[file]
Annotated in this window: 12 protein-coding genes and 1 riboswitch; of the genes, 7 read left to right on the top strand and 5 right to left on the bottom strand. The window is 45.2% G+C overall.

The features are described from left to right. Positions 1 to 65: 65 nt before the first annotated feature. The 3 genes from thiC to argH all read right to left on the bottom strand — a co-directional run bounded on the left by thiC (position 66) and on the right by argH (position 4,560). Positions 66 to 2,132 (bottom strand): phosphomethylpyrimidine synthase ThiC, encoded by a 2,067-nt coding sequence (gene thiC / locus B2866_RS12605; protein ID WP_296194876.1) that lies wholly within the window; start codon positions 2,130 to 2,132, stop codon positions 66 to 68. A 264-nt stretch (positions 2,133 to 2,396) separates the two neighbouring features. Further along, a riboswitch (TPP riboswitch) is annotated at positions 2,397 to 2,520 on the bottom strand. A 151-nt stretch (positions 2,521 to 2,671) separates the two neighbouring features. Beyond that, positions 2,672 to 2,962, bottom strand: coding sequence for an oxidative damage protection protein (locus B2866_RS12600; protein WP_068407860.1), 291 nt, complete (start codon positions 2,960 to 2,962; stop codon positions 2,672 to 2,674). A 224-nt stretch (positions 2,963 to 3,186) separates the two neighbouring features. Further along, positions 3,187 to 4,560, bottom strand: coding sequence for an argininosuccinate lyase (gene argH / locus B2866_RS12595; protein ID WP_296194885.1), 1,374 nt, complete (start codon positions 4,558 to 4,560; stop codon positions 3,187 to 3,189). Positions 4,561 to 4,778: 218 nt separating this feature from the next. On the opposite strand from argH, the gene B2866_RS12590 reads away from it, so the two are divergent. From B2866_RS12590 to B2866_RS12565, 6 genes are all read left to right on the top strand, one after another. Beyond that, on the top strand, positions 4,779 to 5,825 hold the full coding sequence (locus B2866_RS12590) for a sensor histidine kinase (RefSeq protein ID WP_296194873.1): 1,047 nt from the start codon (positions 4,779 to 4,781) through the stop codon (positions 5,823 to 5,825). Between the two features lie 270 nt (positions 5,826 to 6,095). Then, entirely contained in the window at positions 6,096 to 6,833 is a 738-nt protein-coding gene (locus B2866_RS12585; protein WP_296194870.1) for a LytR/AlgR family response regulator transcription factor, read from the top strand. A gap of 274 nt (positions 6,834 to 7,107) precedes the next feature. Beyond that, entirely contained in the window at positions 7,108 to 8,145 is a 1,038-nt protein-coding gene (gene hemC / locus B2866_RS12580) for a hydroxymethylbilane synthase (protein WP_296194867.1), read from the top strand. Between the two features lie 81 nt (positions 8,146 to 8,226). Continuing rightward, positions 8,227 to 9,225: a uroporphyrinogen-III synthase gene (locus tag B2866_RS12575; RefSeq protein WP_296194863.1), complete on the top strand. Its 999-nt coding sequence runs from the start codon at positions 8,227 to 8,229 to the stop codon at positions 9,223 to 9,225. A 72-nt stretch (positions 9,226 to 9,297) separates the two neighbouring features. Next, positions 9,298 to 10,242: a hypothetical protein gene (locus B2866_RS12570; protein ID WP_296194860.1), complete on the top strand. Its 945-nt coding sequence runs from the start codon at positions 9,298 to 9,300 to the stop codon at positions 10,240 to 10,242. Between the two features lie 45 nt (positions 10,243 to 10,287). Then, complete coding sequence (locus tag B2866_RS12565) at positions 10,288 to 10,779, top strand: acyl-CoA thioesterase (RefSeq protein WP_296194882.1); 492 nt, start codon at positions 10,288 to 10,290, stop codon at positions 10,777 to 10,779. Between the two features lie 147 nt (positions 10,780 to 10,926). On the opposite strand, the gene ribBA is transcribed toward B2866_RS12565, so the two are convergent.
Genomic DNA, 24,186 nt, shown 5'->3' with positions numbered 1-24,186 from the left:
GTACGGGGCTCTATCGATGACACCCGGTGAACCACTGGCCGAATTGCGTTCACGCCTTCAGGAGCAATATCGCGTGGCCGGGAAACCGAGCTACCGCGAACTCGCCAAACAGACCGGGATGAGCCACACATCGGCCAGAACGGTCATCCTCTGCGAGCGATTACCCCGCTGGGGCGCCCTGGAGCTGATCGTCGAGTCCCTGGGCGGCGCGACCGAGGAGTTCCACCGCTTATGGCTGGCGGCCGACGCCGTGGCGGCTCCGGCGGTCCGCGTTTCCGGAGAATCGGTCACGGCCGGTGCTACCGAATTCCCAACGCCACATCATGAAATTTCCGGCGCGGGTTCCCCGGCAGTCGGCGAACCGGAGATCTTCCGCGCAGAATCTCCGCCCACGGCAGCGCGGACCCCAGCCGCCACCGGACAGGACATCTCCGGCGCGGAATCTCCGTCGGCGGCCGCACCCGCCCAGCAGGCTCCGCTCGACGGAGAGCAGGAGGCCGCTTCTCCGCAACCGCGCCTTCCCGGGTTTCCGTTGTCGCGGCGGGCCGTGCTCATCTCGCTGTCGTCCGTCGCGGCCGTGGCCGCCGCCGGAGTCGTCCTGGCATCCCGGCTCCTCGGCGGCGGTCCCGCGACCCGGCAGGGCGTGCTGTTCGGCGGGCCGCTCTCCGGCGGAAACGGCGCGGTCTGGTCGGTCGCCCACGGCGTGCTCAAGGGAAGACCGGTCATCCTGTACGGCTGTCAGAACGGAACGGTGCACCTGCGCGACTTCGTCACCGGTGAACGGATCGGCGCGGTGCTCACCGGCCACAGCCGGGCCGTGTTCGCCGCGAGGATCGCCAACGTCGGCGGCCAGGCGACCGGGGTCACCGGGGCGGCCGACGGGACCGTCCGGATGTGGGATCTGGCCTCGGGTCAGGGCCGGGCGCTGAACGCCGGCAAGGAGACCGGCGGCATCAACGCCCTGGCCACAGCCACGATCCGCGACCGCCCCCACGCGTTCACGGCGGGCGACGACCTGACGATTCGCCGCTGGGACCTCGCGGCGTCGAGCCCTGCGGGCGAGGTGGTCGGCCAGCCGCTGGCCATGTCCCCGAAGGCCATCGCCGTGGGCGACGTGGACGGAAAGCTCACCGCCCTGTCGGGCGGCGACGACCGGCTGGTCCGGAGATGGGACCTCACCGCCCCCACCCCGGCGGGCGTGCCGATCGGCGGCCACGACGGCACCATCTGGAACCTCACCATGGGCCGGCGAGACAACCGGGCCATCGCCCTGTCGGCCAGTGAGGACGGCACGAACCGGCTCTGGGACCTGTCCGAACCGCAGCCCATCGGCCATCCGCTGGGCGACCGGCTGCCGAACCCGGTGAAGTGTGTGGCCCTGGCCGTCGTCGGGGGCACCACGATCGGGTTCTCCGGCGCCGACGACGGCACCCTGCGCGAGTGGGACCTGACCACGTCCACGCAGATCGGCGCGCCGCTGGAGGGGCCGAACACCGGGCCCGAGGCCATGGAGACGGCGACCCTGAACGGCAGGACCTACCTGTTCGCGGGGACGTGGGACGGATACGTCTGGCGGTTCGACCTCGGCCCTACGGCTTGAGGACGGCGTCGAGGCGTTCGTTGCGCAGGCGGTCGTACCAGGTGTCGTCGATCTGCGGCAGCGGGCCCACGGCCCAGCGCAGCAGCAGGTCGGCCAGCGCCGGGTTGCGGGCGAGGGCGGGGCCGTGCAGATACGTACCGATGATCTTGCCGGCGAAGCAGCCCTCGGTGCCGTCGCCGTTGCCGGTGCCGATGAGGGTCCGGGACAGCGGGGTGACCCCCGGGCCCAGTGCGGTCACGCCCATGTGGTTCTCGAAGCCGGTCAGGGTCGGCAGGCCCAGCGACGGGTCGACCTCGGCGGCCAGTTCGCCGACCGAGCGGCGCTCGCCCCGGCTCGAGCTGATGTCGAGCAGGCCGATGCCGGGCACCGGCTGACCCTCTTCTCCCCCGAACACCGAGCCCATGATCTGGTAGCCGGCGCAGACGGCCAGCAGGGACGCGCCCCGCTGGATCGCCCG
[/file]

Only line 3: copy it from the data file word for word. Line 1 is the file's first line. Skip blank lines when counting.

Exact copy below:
Genomic DNA, 24,186 nt, shown 5'->3' with positions numbered 1-24,186 from the left: